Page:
Mary Donegan

Assistant Professor In-Residence, Urban and Community Studies

Primary Research Theme

Economic and Community Development

Secondary Research Themes

People and the City, Governance and Urban Services

Research Interests

Mary Donegan joined the Urban and Community Studies faculty in fall 2017. Mary’s work is driven by questions of how local governments and institutions can leverage scarce resources to foster just economic and community development. Current research focuses on: the transparency and efficacy of economic development incentives; state and city roles in Opportunity Zone projects; the complexity of entrepreneurial ecosystems; workforce development and employment precarity, particularly amongst women and marginalized groups, and; evolving relationships between research universities and regional development. Prior to Uconn Mary worked in the financial services industry, as a research associate evaluating housing policy at UNC’s Center for Urban and Regional Studies, and as a research assistant and visiting scholar at UNC’s Center for Community Capital. She holds BAs from Wellesley College in Economics and Russian Area Studies, and earned her MRP and PhD from the University of North Carolina-Chapel Hill’s Department of City and Regional Planning.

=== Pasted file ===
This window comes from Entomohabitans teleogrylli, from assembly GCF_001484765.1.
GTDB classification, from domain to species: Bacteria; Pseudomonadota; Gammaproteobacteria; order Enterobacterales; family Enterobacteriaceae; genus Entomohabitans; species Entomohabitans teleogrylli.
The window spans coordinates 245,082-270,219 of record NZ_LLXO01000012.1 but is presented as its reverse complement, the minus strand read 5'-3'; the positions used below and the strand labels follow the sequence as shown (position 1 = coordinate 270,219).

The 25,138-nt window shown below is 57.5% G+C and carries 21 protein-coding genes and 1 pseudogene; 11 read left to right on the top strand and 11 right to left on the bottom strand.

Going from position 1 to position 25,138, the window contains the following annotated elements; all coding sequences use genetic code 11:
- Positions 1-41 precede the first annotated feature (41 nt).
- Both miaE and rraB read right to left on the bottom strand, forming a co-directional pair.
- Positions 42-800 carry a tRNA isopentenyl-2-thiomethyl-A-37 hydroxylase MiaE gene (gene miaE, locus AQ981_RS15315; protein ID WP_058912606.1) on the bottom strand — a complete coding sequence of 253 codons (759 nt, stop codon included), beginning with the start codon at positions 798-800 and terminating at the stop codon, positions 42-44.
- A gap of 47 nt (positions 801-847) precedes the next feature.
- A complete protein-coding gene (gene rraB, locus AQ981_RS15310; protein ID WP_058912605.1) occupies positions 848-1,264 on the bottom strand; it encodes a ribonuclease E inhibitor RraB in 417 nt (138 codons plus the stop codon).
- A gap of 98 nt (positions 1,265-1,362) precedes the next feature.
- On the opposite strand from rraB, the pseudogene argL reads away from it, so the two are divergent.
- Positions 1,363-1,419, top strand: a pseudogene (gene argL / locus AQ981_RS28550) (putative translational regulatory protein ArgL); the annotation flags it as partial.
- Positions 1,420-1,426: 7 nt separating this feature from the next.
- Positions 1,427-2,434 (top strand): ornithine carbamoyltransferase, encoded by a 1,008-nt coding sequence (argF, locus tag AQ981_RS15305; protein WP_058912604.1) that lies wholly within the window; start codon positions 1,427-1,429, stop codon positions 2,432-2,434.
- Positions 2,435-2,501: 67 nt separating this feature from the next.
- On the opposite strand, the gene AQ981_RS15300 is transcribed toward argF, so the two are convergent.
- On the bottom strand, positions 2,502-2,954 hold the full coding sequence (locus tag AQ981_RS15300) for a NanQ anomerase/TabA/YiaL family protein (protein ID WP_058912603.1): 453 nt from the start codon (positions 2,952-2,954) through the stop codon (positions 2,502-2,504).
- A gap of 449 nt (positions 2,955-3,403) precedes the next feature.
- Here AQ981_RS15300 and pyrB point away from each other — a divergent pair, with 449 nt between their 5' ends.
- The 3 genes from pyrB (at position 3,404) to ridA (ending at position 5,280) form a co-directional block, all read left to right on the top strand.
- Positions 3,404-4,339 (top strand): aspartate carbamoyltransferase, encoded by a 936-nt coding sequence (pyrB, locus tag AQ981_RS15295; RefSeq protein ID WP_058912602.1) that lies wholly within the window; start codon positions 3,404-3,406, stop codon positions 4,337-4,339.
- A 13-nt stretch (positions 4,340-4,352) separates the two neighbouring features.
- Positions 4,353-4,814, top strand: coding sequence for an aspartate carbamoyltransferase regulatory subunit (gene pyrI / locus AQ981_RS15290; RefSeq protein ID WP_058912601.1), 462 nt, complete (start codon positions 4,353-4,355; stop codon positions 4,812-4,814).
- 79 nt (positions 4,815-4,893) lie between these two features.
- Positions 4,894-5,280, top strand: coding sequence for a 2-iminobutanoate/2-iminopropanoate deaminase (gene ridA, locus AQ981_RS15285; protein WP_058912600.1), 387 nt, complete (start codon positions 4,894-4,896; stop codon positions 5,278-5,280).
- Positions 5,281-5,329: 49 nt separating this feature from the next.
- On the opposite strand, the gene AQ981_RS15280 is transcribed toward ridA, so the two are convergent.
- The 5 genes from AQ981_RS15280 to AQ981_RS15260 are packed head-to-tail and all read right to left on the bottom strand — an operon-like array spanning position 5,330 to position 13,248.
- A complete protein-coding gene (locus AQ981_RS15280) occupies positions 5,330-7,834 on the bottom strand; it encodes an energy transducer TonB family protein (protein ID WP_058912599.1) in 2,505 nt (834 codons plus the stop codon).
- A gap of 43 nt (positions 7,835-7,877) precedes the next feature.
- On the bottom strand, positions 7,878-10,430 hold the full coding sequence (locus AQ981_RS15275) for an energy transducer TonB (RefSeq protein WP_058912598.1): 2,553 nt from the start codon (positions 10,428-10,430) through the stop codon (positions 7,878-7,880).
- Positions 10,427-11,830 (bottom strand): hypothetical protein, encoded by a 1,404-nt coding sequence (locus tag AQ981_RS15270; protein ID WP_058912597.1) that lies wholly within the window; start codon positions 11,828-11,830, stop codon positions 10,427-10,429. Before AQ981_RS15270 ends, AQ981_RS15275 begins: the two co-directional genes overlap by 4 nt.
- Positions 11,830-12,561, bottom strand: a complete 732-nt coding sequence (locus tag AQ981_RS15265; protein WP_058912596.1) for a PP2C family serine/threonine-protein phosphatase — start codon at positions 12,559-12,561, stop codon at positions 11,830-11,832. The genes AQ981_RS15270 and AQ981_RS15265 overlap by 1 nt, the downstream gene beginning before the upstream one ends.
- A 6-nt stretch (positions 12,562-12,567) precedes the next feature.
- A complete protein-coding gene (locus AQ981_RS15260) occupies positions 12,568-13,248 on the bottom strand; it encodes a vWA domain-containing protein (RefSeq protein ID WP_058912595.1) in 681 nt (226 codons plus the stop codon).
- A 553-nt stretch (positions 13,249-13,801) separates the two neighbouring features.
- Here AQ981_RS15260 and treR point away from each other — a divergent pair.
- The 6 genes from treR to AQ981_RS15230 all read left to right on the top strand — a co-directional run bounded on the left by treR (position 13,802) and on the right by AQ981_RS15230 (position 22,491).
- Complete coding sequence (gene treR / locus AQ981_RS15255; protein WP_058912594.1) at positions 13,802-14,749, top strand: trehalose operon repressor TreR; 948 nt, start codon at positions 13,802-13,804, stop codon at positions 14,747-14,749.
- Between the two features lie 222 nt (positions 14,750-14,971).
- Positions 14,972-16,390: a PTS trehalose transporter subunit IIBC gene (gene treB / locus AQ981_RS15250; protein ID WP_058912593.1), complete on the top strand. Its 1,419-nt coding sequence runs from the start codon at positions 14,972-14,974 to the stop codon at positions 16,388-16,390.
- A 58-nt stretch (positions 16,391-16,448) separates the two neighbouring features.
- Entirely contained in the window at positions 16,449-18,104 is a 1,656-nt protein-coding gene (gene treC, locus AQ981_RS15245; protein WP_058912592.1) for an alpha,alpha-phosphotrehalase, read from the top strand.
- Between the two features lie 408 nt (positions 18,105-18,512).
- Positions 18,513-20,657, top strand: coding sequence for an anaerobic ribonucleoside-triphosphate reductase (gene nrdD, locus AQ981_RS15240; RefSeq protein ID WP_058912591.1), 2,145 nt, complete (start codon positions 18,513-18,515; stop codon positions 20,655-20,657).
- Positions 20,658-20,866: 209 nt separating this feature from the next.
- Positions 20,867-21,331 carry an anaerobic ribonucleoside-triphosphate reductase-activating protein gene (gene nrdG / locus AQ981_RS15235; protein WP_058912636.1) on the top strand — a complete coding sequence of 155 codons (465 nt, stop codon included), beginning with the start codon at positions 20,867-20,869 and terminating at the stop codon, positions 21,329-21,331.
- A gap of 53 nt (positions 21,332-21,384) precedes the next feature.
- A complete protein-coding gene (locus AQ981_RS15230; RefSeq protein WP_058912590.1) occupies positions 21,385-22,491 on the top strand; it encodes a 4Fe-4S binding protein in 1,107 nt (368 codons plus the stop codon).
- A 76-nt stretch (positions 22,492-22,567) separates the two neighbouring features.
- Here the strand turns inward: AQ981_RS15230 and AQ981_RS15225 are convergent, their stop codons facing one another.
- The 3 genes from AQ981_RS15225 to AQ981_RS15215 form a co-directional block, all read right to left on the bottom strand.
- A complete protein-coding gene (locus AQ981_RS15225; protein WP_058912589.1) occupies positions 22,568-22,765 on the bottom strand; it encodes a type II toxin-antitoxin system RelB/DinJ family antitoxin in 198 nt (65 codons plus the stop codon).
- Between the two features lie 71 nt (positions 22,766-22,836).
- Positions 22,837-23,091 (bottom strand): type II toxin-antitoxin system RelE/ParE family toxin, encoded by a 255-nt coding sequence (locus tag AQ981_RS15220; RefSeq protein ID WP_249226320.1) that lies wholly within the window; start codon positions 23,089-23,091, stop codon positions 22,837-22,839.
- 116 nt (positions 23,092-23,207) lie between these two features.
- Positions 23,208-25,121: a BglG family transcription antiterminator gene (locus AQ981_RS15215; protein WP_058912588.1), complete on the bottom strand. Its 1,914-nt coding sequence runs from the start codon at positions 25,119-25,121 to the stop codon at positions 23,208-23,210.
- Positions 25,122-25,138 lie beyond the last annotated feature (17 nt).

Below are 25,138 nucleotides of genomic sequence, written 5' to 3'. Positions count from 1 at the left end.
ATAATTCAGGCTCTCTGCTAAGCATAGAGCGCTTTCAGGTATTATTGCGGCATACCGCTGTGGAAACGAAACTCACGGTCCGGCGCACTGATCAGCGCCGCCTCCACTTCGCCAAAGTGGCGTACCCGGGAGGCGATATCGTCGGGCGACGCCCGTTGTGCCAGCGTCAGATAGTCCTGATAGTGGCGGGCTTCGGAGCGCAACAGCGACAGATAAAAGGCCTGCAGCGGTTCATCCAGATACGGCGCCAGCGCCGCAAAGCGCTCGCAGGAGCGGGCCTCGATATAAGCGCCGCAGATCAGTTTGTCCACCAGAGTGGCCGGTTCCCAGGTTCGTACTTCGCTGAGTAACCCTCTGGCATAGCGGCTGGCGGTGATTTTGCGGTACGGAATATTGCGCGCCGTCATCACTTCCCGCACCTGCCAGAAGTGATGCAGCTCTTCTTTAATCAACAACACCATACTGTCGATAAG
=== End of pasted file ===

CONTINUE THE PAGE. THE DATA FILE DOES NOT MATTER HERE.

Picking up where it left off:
Selected Urban-Related Publications

Donegan and N. Lowe. (2020). Going local: Placing entrepreneurial microgeographies in a larger regional context. Industry and Innovation. Online Only.

Donegan, Lester, T.W. and N. Lowe. (2019). Incentives in moderation: A national study of changing state and local practice. Urban Affairs Review. Online Only.

Donegan, M. (2019). Invited review of: Meeks, Stephanie and Kevin C. Murphy’s The Past and Future City: How Historic Preservation is Reviving America’s Communities. Journal of Planning Education and Research. Available online.

Donegan, M., A. Forbes, P. Clayton, A. Polly, M. Feldman and N. Lowe. (2019). The tortoise, the hare, and the hybrid: effects of prior employment on the development of an entrepreneurial ecosystem. Industrial and Corporate Change, 28(4): 899-920.

Donegan, M. (May 21, 2019). Post HQ2 incentive reform: We can have good deals—but not without transparency and meaningful public participation. Metropolitics.

Clayton, P., Donegan, M., Feldman, M., Forbes, A., Lowe, N. & A. Polly. (2019). Founders prior work experiences and the outcomes of their entrepreneurial firms. Industrial and Labor Relations Review, 72(5): 1182-1199.

Donegan, M. (2019). Bridging commercialization and redevelopment: Jurisdictions and university policy development. Urban Studies, 56(9): 1768-1785.

Lowe, N., Lester, T.W., and Donegan, M. (Dec. 26, 2018). “Does doling out economic incentives create jobs? A UNC study says no.” The News & Observer, Raleigh NC.

Webb, M., Rohe, W., Nguyen, M., Frescoln, K., Donegan, M. and Han, H. (2017). Finding HOPE: Changes in depressive symptomology following relocation from distressed public housing. Social Science and Medicine, 190: 165-173.

Nguyen, M., Rohe, B., Frescoln, K., Webb, M., Donegan, M. and Han, H. (2016). Mobilizing social capital: Which informal and formal supports affect employment outcomes for HOPE VI residents? Housing Studies, 31(7): 785-808.